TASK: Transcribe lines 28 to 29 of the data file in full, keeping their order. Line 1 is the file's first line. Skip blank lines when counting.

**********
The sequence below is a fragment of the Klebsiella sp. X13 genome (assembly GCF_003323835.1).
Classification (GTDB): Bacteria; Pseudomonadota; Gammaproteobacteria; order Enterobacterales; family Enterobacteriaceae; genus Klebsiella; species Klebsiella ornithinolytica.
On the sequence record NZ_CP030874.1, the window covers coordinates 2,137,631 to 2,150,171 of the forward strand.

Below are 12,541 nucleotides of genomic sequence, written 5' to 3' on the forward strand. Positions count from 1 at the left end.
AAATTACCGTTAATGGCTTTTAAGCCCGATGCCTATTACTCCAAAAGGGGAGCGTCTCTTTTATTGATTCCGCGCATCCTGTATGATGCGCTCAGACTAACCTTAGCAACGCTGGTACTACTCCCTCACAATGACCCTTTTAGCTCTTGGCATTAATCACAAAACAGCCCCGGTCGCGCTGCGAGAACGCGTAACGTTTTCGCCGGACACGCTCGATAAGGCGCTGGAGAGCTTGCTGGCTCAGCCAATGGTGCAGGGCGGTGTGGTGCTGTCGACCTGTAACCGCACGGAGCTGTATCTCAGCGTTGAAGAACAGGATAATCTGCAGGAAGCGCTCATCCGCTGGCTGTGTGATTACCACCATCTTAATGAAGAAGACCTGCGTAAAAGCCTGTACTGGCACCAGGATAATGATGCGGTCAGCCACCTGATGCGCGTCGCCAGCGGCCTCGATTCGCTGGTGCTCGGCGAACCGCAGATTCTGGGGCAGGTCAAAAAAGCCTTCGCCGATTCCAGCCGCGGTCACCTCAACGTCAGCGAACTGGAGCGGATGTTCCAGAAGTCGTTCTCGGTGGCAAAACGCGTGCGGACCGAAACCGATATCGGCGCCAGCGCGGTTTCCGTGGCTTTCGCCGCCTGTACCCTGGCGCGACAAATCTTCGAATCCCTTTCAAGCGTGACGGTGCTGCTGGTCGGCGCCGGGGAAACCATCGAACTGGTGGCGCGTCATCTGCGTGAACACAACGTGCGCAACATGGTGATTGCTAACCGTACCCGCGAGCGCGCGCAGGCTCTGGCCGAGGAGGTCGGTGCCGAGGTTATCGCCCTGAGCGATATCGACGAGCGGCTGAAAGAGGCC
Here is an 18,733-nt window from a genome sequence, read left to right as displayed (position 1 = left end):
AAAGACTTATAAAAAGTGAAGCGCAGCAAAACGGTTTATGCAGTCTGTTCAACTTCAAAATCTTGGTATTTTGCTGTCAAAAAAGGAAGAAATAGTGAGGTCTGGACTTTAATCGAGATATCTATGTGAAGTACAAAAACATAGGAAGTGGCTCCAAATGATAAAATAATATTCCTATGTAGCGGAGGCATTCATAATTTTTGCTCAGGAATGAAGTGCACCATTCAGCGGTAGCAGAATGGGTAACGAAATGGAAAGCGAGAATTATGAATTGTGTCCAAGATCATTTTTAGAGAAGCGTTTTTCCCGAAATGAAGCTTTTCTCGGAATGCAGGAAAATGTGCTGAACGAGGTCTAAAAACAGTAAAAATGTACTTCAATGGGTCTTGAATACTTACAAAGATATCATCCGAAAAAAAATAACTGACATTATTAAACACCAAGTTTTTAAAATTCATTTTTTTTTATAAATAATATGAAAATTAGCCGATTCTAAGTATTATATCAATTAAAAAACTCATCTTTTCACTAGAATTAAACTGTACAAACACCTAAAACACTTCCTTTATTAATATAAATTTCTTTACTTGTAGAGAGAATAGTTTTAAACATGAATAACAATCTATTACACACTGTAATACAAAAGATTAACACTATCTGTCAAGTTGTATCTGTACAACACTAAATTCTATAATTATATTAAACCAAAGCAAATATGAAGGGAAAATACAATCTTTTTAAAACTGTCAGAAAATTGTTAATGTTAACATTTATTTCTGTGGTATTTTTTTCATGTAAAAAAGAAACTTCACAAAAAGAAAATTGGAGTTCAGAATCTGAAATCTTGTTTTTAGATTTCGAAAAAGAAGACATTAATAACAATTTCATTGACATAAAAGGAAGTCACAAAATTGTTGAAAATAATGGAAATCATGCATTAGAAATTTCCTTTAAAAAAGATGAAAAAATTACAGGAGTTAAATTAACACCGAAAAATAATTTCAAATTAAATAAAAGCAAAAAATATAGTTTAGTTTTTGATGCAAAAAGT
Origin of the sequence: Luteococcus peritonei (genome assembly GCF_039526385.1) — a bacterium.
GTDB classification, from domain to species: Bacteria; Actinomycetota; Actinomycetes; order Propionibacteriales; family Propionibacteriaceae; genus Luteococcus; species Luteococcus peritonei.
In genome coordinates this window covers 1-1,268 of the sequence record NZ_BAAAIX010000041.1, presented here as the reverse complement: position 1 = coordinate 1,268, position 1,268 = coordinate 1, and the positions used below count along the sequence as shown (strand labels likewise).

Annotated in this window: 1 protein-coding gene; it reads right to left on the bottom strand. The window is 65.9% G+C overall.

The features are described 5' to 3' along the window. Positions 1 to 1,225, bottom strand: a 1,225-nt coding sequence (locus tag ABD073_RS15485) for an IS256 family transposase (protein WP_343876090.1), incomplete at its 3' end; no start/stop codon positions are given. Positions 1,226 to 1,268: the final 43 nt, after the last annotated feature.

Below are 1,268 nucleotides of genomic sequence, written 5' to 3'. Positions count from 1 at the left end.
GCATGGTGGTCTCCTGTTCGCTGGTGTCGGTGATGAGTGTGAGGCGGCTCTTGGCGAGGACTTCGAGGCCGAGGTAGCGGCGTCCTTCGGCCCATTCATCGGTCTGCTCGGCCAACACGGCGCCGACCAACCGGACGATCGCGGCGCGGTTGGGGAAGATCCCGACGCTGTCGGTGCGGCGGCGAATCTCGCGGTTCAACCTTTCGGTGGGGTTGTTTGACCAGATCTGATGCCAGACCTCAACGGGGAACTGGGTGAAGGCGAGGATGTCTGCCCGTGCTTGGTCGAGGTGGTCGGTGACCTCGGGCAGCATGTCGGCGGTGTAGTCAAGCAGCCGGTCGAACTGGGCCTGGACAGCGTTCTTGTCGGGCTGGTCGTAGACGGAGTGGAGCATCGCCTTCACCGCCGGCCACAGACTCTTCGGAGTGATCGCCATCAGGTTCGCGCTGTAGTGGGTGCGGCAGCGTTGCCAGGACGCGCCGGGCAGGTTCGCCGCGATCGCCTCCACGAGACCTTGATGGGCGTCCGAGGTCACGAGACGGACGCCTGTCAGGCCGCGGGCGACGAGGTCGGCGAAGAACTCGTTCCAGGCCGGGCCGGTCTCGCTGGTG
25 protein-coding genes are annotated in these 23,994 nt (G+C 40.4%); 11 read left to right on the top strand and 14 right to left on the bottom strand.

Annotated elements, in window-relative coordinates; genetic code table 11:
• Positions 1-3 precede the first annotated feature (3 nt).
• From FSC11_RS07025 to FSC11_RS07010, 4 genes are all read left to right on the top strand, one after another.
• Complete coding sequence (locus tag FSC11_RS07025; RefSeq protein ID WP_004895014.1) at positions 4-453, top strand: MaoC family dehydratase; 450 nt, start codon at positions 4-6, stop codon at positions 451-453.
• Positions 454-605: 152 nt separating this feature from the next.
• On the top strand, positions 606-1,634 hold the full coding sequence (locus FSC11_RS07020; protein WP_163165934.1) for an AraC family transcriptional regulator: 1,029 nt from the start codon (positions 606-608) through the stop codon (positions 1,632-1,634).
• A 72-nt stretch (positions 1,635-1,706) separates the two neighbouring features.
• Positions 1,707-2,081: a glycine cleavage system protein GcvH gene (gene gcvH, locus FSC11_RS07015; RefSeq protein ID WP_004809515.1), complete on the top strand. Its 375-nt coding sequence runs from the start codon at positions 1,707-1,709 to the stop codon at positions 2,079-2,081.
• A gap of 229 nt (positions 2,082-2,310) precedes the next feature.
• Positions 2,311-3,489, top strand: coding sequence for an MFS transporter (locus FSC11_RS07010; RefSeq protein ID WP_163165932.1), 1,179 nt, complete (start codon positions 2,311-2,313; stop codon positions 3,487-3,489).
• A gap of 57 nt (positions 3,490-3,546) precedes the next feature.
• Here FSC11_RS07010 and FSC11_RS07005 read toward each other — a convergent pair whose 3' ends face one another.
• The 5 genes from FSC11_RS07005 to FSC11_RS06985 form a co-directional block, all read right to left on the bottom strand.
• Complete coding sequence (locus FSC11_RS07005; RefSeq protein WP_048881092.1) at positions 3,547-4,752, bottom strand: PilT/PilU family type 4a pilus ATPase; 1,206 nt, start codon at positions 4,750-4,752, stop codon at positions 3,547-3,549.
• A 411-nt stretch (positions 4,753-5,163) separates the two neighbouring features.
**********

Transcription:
• The 5 genes from FSC11_RS07005 to FSC11_RS06985 form a co-directional block, all read right to left on the bottom strand.
• Complete coding sequence (locus FSC11_RS07005; RefSeq protein WP_048881092.1) at positions 3,547-4,752, bottom strand: PilT/PilU family type 4a pilus ATPase; 1,206 nt, start codon at positions 4,750-4,752, stop codon at positions 3,547-3,549.